Terror threat greatest from lone individuals with online support
25 June 2021
The Christchurch mosque attacks of 15 March, 2019 were a “watershed moment” for New Zealand, which is now at higher risk of similar attacks than it was before.
This was the sobering assessment of terrorism expert Dr Chris Wilson from the University of Auckland, who spoke at a national counter-terrorism hui held in Christchurch in June.
He said that after 15 March there had been a “massive spike” in hate crime incidents against the Muslim community, ranging from verbal abuse to physical assaults.
Dr Wilson, who is the programme director of the Master of Conflict and Terrorism Studies in the University’s Faculty of Arts, said his recent research, which analysed white nationalist terrorist attacks around the world since 15 March, suggests there is also no direct link between extremist thought and extremist action.
In fact he said the vast majority of extremists who express interest in taking violent action, or have sympathy for those who do, never go on to take action themselves, making it very hard for security agencies to pick who will be the exception to the rule.
He believes the greatest risk of future attacks comes not from established groups, but from individuals operating alone, with support from like-minded others online.
I’m very concerned about this new transnational, globalised community of young people who are forming this type of online identity, to which they feel far more loyal than to any kind of New Zealand identity.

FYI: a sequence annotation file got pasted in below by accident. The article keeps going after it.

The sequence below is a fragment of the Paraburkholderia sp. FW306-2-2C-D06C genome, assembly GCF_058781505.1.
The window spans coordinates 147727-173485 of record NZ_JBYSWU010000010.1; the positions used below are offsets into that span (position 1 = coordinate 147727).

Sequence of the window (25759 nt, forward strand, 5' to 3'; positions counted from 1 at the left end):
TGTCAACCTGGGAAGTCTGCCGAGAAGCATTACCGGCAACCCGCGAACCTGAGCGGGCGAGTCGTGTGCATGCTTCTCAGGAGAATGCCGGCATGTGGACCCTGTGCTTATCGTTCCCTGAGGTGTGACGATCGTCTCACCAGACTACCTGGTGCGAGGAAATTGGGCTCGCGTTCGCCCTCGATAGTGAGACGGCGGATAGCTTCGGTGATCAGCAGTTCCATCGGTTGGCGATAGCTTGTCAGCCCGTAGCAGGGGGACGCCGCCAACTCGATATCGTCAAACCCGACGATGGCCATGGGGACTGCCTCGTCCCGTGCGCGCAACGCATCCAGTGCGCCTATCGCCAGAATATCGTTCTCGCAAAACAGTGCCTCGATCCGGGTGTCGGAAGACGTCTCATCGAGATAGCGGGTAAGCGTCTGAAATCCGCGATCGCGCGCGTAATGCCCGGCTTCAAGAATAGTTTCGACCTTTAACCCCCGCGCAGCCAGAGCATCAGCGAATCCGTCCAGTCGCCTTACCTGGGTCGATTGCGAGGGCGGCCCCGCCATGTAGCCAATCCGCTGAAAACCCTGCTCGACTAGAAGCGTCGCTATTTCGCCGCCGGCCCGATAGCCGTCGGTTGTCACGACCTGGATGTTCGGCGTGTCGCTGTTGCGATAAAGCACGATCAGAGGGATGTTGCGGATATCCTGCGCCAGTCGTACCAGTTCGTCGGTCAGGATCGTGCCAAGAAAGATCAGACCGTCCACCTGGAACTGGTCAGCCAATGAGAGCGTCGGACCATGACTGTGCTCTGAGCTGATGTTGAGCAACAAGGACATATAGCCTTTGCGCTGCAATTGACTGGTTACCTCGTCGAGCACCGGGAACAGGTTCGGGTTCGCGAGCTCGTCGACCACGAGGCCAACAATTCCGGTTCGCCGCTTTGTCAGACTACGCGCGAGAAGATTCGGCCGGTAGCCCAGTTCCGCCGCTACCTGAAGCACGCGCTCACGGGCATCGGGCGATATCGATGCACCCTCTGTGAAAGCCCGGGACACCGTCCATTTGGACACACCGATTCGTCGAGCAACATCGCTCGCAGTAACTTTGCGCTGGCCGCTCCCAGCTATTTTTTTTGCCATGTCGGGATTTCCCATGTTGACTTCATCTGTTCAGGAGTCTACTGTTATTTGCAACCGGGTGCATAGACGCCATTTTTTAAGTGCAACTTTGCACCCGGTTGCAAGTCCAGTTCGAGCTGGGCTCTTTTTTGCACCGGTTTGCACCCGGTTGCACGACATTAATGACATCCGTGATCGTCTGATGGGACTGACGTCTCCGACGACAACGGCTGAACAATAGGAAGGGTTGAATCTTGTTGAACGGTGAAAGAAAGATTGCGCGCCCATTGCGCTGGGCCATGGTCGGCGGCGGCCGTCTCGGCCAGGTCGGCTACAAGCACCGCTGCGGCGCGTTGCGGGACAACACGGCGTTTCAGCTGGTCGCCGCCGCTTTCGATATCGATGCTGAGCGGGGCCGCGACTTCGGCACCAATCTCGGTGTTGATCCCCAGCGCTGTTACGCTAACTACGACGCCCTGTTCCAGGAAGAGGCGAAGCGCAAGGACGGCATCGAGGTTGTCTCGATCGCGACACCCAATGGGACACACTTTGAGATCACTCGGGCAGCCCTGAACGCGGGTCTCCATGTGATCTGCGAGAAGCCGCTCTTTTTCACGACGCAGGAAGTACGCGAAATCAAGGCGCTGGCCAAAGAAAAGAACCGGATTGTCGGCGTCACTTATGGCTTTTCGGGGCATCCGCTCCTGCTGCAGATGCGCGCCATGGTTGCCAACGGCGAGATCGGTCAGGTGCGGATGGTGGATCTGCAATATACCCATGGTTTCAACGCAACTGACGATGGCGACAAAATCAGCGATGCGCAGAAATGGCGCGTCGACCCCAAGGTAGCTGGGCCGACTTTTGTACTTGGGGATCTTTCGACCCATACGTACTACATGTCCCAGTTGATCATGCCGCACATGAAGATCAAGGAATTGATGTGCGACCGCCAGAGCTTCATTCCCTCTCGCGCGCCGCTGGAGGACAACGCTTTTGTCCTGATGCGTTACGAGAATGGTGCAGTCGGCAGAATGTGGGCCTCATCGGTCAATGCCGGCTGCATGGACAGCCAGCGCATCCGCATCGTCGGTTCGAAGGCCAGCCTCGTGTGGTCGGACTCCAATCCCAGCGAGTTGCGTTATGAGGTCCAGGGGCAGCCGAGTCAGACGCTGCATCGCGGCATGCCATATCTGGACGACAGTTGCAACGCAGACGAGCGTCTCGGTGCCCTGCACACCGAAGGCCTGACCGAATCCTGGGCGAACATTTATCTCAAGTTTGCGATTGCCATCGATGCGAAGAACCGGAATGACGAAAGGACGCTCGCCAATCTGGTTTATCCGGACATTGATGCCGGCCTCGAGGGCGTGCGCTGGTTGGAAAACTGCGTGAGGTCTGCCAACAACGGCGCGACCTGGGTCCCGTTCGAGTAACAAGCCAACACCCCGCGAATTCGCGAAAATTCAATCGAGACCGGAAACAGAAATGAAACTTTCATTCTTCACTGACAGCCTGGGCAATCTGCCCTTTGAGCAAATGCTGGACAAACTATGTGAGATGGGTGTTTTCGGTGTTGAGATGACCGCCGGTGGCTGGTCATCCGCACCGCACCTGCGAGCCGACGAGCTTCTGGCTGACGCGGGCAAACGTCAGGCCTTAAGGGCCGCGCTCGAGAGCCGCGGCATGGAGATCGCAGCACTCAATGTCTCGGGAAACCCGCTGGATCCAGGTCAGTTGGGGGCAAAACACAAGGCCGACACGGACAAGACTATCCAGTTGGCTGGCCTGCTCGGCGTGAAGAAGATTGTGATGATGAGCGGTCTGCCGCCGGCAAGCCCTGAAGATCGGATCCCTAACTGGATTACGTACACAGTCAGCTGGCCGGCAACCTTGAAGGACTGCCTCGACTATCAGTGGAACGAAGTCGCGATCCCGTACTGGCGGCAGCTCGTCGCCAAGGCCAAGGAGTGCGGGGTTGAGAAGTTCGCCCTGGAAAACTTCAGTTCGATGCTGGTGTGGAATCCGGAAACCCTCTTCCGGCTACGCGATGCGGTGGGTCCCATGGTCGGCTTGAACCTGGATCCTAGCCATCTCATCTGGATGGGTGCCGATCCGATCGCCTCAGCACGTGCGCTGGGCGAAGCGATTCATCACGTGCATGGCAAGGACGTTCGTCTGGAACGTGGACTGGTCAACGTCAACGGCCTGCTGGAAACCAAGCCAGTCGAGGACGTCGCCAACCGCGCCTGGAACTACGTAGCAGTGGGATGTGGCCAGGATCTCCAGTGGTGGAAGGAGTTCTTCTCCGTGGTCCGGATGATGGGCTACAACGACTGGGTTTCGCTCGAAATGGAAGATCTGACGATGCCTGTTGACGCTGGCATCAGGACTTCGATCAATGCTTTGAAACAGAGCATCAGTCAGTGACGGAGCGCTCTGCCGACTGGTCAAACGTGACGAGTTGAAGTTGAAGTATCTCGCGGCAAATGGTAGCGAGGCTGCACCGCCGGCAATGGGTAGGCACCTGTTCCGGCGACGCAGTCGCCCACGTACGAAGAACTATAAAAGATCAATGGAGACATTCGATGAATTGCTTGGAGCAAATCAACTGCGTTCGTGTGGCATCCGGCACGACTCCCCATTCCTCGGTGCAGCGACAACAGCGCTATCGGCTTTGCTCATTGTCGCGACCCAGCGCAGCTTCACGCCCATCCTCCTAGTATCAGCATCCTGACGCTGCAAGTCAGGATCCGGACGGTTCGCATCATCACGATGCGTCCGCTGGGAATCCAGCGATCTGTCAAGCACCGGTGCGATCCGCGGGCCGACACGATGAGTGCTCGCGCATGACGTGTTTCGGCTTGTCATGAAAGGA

Complicating the picture is the fact that many extremists who do commit acts of violence are also experiencing some sort of personal crisis, and this, combined with their attraction to violence and notoriety, creates a toxic mix.
Dr Wilson believes the greatest current risk to New Zealand society, and societies overseas, is that a lot of people with various strands of extremist thought, be it Islamophobia, anti-Māori or anti-gay, are now interacting in the same online spaces, inciting each other to violence and creating a dangerous cross-fertilisation of ideas.
“We need to keep an eye on our young people operating in these spaces. I’m very concerned about this new transnational, globalised community of young people who are forming this type of online identity, to which they feel far more loyal than to any kind of New Zealand identity,” he said.
Read Chris Wilson's op ed in the NZ Herald.
Dr Chris Wilson speaking on the first day of 'He Whenua Taurikura - New Zealand's Hui on Countering Terrorism and Violent Extremism' at the Christchurch Town Hall, 15-17 June.
Julianne Evans | Media adviser
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